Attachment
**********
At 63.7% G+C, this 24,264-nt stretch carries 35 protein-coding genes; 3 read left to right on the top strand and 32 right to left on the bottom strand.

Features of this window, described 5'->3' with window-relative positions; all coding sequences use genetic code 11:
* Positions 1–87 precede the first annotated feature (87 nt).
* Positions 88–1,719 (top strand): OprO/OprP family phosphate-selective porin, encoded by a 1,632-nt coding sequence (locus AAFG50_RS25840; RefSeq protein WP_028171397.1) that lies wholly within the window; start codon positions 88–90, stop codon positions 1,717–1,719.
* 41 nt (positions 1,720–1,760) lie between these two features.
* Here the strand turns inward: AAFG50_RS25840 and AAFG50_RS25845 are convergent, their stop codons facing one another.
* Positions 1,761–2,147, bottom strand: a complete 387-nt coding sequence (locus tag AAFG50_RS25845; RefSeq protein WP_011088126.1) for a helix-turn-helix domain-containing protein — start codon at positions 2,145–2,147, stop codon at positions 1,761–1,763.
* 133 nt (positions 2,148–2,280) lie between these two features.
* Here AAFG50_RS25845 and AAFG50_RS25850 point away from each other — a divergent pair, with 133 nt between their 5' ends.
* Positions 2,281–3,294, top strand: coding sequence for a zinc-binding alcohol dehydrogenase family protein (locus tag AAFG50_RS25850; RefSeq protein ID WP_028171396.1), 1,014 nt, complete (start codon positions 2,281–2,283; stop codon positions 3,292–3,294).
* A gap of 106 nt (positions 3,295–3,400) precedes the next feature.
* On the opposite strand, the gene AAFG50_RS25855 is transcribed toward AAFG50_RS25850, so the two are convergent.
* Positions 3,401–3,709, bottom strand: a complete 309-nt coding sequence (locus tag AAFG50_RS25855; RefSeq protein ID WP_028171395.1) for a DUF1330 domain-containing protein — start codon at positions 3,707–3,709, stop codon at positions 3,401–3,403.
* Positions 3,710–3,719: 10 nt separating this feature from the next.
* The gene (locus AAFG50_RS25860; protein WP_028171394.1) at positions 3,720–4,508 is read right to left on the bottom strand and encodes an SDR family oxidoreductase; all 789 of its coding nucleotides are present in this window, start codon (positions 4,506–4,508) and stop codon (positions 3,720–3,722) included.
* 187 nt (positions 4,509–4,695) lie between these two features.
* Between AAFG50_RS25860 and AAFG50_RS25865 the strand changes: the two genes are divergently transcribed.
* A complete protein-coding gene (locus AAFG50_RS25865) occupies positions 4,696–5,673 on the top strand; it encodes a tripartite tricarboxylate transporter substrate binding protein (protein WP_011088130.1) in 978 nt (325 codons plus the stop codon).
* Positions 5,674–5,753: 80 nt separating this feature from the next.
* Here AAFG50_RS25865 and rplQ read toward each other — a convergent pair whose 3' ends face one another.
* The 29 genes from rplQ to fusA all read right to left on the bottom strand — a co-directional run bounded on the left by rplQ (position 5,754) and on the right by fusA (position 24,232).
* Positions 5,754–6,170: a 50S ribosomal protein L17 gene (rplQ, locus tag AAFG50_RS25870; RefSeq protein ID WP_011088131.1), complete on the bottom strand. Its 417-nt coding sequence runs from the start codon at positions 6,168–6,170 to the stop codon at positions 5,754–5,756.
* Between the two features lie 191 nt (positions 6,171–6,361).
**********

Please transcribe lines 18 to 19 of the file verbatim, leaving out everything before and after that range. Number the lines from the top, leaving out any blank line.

* A complete protein-coding gene (locus AAFG50_RS25865) occupies positions 4,696–5,673 on the top strand; it encodes a tripartite tricarboxylate transporter substrate binding protein (protein WP_011088130.1) in 978 nt (325 codons plus the stop codon).
* Positions 5,674–5,753: 80 nt separating this feature from the next.